“These entitlement programs are not the president’s to take away from those in need, and San Francisco is not one to back down from a bully,” Herrera said.
Herrera’s motion asked the court to bar Trump from withholding funds and to rule that San Francisco’s sanctuary policies comply with federal law.
The Pew Research Center reported that there are an estimated 240,000 undocumented residents — about 5.3 percent of the region’s total population — living in the metropolitan area of San Francisco, Oakland and Hayward and another 120,000 in the metropolitan South Bay area of San Jose, Sunnyvale and Santa Clara.
While San Francisco may be divided on many issues, it is united on this one.
Migrants must be welcomed with dignity
The acknowledged leader of San Francisco’s conservatives is Catholic Archbishop Salvatore Cordileone who is a national leader in the Pro-Life Movement protesting abortion. But when Trump announced his anti-sanctuary executive order in January, Cordileone declared that he is troubled by the actions Trump has taken on immigration and declared that the Catholic Church will ensure that immigrants “know their rights” and will be “protected.”
In its website, the San Francisco Catholic archdiocese expressed its belief that “migrants must be welcomed with dignity and respect – as if we were greeting Christ himself. Migrants leave their home countries for a variety of reasons, with many escaping life-threatening war zones and extreme poverty. In the United States, and throughout the world, the Church devotes both pastoral and material assistance to “welcome the stranger.”
On March 25, 2017, I spoke at a “Welcoming the Strangers Among Us” immigration forum sponsored by the Filipino Ministry of the San Francisco Archdiocese which was held to educate the Filipino community about how we can help “illegal immigrants”. I explained the rights of people confronted by immigration agents to ask for a search warrant and to assert their right to remain silent and to seek the services of an immigration attorney.
Filipino church forum on immigration
The immigration forum was held at the St. Anne of the Sunset Church in San Francisco hosted by Archbishop William Justice and Filipino priests led by Vicar for the Filipino community Fr. Eugene Tongol along with Fr. Ray Reyes, Fr. Arnold Zamora, and Fr. Francis Garbo.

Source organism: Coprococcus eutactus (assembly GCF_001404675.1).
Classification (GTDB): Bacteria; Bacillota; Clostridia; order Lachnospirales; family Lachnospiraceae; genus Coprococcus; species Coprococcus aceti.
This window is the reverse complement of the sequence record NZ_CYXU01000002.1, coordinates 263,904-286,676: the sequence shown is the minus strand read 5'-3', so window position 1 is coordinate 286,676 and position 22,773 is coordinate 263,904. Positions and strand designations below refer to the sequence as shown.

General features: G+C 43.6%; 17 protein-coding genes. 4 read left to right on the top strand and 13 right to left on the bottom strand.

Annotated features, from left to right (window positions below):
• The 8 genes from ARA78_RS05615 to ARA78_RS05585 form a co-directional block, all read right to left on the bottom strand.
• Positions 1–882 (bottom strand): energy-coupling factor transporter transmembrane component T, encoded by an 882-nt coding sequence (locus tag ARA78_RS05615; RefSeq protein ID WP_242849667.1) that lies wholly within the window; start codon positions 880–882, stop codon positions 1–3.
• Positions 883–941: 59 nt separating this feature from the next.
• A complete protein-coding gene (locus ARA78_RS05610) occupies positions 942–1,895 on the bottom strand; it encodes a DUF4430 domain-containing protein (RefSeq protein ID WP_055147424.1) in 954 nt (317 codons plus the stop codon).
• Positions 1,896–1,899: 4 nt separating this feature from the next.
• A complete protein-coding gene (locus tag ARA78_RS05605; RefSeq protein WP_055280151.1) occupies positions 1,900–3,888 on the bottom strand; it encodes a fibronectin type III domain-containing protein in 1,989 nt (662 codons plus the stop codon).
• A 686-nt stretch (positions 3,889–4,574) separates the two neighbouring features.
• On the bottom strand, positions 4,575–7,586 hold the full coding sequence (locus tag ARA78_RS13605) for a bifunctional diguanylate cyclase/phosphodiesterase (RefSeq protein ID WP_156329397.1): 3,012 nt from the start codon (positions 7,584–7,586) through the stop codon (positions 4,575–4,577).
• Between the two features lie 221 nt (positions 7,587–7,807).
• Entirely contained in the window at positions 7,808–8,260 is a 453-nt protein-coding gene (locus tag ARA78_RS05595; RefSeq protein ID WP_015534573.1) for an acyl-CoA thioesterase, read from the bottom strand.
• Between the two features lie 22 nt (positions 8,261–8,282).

Other speakers included Cecile Ascalon, Executive Director of the Pilipino Senior Resource Center, and Lorena Melgarejo, Coordinator of the Parish Organizing & Leadership Development of the Archdiocese of San Francisco. The common message was this: “We are one human family whatever our national, racial, ethnic, economic, and ideological differences. We are our brothers’ and sisters’ keepers, wherever they may be.”
On April 25, 2017, Federal Judge William Orrick issued an order temporarily blocking President Trump’s efforts to starve localities of federal funds when they limit their cooperation with immigration enforcement. He wrote that Trump had overstepped his powers by tying billions of dollars in federal funding to immigration enforcement. Only Congress could place such conditions on spending, Judge Orrick wrote.
At the “welcoming the stranger” concelebrated mass on March 25, the priests explained the biblical reference of the title of the program. In Matthew 25:42, the Bible talks of Judgment Day when God judges those who did not follow His command:
“Depart from me, you who are cursed, into the eternal fire prepared for the devil and his angels. For I was hungry and you gave me nothing to eat, I was thirsty and you gave me nothing to drink, I was a stranger and you did not invite me in, I needed clothes and you did not clothe me, I was sick and in prison and you did not look after me.’ “They also will answer, ‘Lord, when did we see you hungry or thirsty or a stranger or needing clothes or sick or in prison, and did not help you?’ “He will reply, ‘Truly I tell you, whatever you did not do for one of the least of these, you did not do for me.’
Pres. Trump should be reminded of these words: “I was a stranger and you did not invite me in.” God might add “In fact, you deported me.”
Pres. Trump, eternal fire awaits you.
(Send comments to [email protected] or mail them to the Law Offices of Rodel Rodis at 2429 Ocean Avenue, San Francisco, CA 94127 or call 415.334.7800.)